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|Dates||August 25–August 26, 1978|
|Location||Sistine Chapel, Apostolic Palace, Vatican City|
|Vice Dean||Paolo Marella|
|Ballots||Pope elected after 4 ballots|
|Elected Pope|| Albino Luciani |
(took name John Paul I)
The Papal conclave of August 1978, the first of the two conclaves held in the year 1978, was convoked after the death of Pope Paul VI on August 6 at Castel Gandolfo. After the cardinal electors assembled in Rome, the conclave to elect Paul's successor began on August 25 and ended the next day, on 26 August, after four ballots. The cardinals elected Albino Cardinal Luciani, then Patriarch of Venice, as the new pope. He accepted the election and took the pontifical name of John Paul I.
The conclave was held from August 25 to August 26, at the Sistine Chapel in the Vatican. Proceedings on August 25 included a Mass celebrated at St. Peter's Basilica by the cardinal electors for divine guidance in their task to elect Pope Paul's successor. Six hours later, the cardinals processed into the Sistine Chapel whilst the chapel choir sang the hymn Veni Creator Spiritus. Archbishop Virgilio Noè, the Papal Master of Ceremonies, gave the traditional command of Extra omnes ("Everybody out!"), the doors were locked, and then the actual conclave began.
Papabili and Course of balloting
Because the conclave took place during the summer and no windows were permitted to be open in the chapel, the heat was almost unbearable. It was so hot even outside the conclave that the American John Cardinal Cody took three showers in one night to cool himself. Up to this point in time, the conclave of August 1978 was the largest ever assembled. Thus, to accommodate the electors, the traditional canopied thrones were replaced with twelve long tables. Karol Cardinal Wojtyła, Aloísio Cardinal Lorscheider, and Bernardin Cardinal Gantin allegedly served as scrutineers during the balloting.
The cardinals electors were looking not for a Curial bureaucrat, but rather a warm, pastoral figure along the lines of Pope John XXIII. They also wanted an Italian, given the influential papal role in Italian politics. Among the papabili, or likely candidates to be elected pope, were Giuseppe Cardinal Siri of Genoa, Corrado Cardinal Ursi of Naples, and Giovanni Cardinal Benelli of Florence. However, Cardinal Benelli actually favoured Albino Cardinal Luciani of Venice, who was eventually elected as a candidate of compromise after four ballots; during the third ballot, Johannes Cardinal Willebrands and António Cardinal Ribeiro, who sat on either side of the Venetian patriarch, whispered words of encouragement to him as he continued to receive more votes. After Jean-Marie Villot officially asked Luciani whether he accepted his election, he humbly exclaimed, "May God forgive you for what you have done," before accepting. In honor of his two immediate predecessors, he took John Paul I as his regnal name.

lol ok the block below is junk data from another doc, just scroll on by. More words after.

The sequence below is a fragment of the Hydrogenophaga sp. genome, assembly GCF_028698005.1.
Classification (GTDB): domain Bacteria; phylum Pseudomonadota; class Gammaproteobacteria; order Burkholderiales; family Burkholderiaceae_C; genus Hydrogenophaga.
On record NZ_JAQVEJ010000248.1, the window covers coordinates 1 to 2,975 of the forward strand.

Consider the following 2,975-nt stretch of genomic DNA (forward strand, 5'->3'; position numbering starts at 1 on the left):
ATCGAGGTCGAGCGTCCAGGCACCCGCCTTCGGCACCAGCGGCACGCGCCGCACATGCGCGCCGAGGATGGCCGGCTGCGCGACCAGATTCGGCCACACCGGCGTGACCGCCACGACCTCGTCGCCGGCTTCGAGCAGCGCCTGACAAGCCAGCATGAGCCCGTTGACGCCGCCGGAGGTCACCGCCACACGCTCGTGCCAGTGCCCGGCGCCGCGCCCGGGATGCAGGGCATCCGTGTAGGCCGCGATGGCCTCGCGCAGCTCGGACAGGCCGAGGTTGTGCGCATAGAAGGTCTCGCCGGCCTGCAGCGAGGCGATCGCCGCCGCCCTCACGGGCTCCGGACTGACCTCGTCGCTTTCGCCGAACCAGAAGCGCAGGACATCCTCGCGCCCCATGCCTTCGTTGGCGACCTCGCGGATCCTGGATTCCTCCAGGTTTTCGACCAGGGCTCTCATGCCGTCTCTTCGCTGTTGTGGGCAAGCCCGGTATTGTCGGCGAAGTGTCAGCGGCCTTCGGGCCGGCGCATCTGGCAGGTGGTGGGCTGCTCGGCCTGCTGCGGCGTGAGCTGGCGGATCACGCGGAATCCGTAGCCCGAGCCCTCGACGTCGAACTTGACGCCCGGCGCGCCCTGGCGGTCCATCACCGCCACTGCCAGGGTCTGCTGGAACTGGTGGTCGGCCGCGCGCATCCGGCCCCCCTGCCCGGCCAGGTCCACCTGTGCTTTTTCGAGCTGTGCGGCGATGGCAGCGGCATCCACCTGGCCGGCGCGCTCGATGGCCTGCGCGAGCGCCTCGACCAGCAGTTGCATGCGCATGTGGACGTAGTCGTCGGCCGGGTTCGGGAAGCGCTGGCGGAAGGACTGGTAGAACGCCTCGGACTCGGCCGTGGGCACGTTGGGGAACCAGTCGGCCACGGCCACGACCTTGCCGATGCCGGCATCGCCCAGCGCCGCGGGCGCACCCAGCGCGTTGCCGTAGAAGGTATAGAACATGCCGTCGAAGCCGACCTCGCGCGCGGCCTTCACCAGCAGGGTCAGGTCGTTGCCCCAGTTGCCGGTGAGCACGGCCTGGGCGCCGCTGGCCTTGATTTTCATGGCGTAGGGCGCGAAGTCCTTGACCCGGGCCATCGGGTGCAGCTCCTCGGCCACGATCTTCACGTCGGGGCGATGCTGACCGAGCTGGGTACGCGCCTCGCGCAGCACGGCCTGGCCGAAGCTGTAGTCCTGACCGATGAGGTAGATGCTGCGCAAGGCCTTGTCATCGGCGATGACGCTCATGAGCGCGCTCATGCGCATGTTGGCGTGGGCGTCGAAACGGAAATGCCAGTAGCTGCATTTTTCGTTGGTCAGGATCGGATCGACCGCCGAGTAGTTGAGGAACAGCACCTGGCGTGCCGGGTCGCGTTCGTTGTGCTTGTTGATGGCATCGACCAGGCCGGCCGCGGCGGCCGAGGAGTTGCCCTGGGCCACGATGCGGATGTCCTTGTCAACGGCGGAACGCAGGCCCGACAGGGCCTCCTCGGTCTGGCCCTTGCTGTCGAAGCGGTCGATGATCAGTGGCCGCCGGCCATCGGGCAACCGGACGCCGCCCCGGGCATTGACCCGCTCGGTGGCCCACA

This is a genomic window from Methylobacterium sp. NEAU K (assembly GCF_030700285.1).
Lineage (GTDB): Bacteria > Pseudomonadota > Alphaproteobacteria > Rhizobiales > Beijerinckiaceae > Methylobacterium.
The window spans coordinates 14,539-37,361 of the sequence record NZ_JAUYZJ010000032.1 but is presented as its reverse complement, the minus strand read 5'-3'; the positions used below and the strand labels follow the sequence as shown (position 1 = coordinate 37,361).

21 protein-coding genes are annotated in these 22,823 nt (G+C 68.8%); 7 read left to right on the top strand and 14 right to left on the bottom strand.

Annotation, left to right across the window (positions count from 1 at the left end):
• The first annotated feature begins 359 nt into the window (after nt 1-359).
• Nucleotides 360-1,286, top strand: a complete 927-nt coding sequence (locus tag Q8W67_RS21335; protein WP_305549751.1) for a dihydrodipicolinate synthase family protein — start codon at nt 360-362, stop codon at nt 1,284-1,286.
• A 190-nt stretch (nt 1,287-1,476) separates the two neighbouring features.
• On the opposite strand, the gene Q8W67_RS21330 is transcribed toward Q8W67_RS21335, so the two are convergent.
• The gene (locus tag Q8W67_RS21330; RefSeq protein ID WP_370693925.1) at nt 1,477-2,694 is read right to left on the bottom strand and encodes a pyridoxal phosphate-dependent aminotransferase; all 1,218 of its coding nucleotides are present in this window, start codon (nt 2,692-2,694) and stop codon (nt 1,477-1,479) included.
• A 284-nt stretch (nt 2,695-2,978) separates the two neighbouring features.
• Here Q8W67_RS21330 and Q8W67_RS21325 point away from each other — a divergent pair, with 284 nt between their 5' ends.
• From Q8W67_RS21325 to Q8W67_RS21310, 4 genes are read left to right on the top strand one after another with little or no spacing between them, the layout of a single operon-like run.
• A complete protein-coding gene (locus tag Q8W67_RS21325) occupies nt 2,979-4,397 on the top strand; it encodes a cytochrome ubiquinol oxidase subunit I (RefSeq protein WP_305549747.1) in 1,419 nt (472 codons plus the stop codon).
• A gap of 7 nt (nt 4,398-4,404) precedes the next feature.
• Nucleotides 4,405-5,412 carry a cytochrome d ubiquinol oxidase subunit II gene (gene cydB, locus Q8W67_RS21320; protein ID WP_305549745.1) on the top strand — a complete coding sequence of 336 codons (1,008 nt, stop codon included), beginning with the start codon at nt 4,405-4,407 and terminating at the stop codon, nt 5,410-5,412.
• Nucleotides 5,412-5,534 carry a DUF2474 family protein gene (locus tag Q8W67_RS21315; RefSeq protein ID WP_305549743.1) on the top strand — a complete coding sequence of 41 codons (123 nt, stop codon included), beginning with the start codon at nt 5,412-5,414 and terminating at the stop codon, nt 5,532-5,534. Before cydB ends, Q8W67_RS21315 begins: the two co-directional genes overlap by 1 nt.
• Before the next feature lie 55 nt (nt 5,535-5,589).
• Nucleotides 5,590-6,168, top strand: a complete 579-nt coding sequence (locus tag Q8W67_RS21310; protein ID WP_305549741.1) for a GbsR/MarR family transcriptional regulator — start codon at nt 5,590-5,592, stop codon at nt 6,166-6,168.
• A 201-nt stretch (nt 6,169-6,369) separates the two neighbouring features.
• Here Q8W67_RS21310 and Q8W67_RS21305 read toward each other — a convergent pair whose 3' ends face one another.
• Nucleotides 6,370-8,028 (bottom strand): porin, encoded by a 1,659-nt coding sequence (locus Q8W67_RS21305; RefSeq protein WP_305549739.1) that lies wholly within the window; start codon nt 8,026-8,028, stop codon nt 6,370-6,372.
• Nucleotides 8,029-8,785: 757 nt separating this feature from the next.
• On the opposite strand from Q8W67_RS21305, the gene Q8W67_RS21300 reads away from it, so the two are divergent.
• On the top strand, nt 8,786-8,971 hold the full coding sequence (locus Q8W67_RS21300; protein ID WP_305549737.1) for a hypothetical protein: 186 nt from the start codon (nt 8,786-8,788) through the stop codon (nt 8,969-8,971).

At 6:24 p.m., the first signs of smoke—whose colour signifies the success or failure of an election—from the chimney of the Sistine Chapel appeared. However, it was unclear which colour the smoke was for over an hour; some of the cardinals had personally deposited their notes and tally sheets in the stove, causing black smoke after white had already appeared. Pericle Cardinal Felici, as the ranking Cardinal Deacon, then stepped onto the balcony of St. Peter's Basilica and delivered the Habemus Papam announcement in Latin, declaring Luciani's election. John Paul then too appeared on the balcony; shortly after his withdrawal, the crowd's applause remained so loud that he was compelled to appear again.
This conclave was unusual in the fact that the future Popes John Paul II and Benedict XVI were also present. This made it the first conclave since 1721 in which three future popes participated, and the first since 1829 in which there had been more than one.
Eligibility to vote and alleged results